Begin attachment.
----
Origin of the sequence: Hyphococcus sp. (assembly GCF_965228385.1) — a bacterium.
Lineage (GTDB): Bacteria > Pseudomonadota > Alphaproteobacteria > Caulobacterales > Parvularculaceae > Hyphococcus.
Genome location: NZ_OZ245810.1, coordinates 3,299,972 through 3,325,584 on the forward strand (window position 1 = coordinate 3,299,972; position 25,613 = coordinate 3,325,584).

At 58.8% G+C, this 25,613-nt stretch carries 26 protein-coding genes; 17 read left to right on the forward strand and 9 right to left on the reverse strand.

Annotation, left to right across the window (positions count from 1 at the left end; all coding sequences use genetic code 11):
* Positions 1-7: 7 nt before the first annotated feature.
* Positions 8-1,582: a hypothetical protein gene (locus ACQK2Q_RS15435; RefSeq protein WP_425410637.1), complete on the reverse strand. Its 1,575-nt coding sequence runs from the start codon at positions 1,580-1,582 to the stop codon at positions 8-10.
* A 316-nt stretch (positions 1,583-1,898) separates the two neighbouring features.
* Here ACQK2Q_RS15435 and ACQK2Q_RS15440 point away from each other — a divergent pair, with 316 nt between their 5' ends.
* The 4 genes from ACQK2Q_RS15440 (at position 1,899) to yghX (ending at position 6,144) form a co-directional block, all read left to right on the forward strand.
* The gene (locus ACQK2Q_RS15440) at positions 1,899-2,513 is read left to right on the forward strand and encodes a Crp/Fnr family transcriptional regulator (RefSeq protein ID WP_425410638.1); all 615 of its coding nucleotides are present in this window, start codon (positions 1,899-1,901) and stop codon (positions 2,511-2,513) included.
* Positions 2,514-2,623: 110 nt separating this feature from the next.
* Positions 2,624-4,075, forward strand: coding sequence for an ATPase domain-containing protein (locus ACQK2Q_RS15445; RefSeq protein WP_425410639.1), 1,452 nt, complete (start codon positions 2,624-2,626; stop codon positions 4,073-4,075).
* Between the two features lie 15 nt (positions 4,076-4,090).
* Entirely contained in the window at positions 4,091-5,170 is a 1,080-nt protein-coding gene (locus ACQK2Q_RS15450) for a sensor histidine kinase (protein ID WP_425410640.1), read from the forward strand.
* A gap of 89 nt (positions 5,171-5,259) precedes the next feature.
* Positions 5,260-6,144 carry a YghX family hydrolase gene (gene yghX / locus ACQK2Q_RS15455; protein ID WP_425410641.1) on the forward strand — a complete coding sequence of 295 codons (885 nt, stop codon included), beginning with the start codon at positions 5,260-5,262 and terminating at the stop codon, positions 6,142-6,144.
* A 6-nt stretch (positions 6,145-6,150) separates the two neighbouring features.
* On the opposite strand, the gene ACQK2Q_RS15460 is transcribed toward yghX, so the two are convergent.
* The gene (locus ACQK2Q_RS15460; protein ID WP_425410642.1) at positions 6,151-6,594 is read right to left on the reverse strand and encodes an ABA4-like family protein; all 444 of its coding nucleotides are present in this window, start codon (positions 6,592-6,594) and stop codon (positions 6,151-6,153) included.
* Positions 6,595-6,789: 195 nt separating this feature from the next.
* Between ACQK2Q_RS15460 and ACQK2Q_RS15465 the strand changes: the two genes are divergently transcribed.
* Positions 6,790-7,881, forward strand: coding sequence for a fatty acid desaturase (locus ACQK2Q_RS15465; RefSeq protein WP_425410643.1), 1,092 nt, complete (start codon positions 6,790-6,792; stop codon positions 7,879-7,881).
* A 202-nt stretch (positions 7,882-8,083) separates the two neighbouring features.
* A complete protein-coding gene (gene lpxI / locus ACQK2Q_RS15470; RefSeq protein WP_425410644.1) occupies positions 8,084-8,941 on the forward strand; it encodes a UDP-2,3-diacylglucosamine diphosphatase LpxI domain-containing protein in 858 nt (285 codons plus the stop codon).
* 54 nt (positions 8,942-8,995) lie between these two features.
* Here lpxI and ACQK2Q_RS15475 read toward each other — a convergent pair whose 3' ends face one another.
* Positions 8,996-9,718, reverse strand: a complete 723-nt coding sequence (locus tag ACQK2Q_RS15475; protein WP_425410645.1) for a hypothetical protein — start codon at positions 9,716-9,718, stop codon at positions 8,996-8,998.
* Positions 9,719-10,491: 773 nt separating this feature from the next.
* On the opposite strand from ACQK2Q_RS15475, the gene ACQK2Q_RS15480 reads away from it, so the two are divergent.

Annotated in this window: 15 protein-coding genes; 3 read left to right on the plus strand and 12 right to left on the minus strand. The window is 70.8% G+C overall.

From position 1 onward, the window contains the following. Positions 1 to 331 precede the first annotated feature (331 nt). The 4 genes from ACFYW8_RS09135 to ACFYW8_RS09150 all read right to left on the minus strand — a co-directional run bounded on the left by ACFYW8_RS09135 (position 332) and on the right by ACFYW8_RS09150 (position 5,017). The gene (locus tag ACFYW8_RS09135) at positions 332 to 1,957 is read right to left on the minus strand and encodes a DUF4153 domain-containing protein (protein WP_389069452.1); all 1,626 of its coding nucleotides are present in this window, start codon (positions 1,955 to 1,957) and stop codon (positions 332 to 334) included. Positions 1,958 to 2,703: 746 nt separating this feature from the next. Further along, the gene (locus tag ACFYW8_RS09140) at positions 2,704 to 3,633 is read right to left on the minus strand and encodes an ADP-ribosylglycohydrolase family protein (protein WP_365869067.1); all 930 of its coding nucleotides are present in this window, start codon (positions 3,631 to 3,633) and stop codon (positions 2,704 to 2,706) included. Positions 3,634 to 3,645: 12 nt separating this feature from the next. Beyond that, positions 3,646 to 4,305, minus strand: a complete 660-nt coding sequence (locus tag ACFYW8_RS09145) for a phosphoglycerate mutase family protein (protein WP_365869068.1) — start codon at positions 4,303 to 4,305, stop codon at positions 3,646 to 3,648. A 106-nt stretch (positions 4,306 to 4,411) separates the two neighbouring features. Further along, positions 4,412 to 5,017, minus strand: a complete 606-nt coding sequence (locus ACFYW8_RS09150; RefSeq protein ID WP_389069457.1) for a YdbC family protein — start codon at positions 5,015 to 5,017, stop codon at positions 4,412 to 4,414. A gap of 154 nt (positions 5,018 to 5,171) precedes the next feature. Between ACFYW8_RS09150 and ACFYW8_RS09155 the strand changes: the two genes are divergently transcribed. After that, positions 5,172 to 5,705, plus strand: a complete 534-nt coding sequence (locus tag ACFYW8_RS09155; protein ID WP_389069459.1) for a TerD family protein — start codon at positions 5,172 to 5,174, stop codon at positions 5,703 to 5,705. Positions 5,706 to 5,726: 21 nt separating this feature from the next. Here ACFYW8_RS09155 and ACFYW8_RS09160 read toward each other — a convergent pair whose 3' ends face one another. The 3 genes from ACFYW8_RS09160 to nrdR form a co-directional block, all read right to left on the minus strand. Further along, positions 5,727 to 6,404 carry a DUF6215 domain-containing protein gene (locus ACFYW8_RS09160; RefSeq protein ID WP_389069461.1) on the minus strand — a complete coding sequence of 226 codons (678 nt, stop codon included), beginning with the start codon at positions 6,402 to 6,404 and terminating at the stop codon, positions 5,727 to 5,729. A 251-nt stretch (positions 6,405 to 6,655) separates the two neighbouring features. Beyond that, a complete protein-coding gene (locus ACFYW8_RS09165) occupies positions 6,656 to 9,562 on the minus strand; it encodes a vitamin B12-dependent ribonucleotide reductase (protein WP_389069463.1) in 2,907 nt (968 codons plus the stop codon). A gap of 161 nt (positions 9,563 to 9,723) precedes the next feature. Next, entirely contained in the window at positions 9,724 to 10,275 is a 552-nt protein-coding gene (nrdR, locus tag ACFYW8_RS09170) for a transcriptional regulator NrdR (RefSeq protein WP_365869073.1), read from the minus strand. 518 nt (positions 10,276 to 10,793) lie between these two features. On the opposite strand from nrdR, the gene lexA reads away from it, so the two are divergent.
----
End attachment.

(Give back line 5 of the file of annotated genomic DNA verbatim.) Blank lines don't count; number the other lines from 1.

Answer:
Annotation, left to right across the window (positions count from 1 at the left end; all coding sequences use genetic code 11):